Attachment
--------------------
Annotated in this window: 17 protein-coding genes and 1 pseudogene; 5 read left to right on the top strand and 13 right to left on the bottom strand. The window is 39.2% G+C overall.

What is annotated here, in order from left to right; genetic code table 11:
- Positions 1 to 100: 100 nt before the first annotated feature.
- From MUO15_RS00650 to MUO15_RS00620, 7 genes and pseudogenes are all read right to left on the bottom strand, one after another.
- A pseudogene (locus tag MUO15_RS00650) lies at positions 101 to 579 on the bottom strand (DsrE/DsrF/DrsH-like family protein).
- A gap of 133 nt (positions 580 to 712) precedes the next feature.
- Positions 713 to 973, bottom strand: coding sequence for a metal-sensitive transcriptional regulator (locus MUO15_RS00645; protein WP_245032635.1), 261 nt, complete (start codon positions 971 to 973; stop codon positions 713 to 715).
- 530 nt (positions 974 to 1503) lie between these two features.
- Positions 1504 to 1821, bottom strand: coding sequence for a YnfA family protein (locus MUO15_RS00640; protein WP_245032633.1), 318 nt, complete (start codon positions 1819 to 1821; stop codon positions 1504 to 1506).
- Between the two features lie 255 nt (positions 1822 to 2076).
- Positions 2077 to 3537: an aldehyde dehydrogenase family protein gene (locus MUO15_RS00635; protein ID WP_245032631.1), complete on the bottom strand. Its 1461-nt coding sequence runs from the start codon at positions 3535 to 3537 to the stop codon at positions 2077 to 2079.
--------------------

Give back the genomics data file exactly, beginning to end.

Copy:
Annotated in this window: 17 protein-coding genes and 1 pseudogene; 5 read left to right on the top strand and 13 right to left on the bottom strand. The window is 39.2% G+C overall.

What is annotated here, in order from left to right; genetic code table 11:
- Positions 1 to 100: 100 nt before the first annotated feature.
- From MUO15_RS00650 to MUO15_RS00620, 7 genes and pseudogenes are all read right to left on the bottom strand, one after another.
- A pseudogene (locus tag MUO15_RS00650) lies at positions 101 to 579 on the bottom strand (DsrE/DsrF/DrsH-like family protein).
- A gap of 133 nt (positions 580 to 712) precedes the next feature.
- Positions 713 to 973, bottom strand: coding sequence for a metal-sensitive transcriptional regulator (locus MUO15_RS00645; protein WP_245032635.1), 261 nt, complete (start codon positions 971 to 973; stop codon positions 713 to 715).
- 530 nt (positions 974 to 1503) lie between these two features.
- Positions 1504 to 1821, bottom strand: coding sequence for a YnfA family protein (locus MUO15_RS00640; protein WP_245032633.1), 318 nt, complete (start codon positions 1819 to 1821; stop codon positions 1504 to 1506).
- Between the two features lie 255 nt (positions 1822 to 2076).
- Positions 2077 to 3537: an aldehyde dehydrogenase family protein gene (locus MUO15_RS00635; protein ID WP_245032631.1), complete on the bottom strand. Its 1461-nt coding sequence runs from the start codon at positions 3535 to 3537 to the stop codon at positions 2077 to 2079.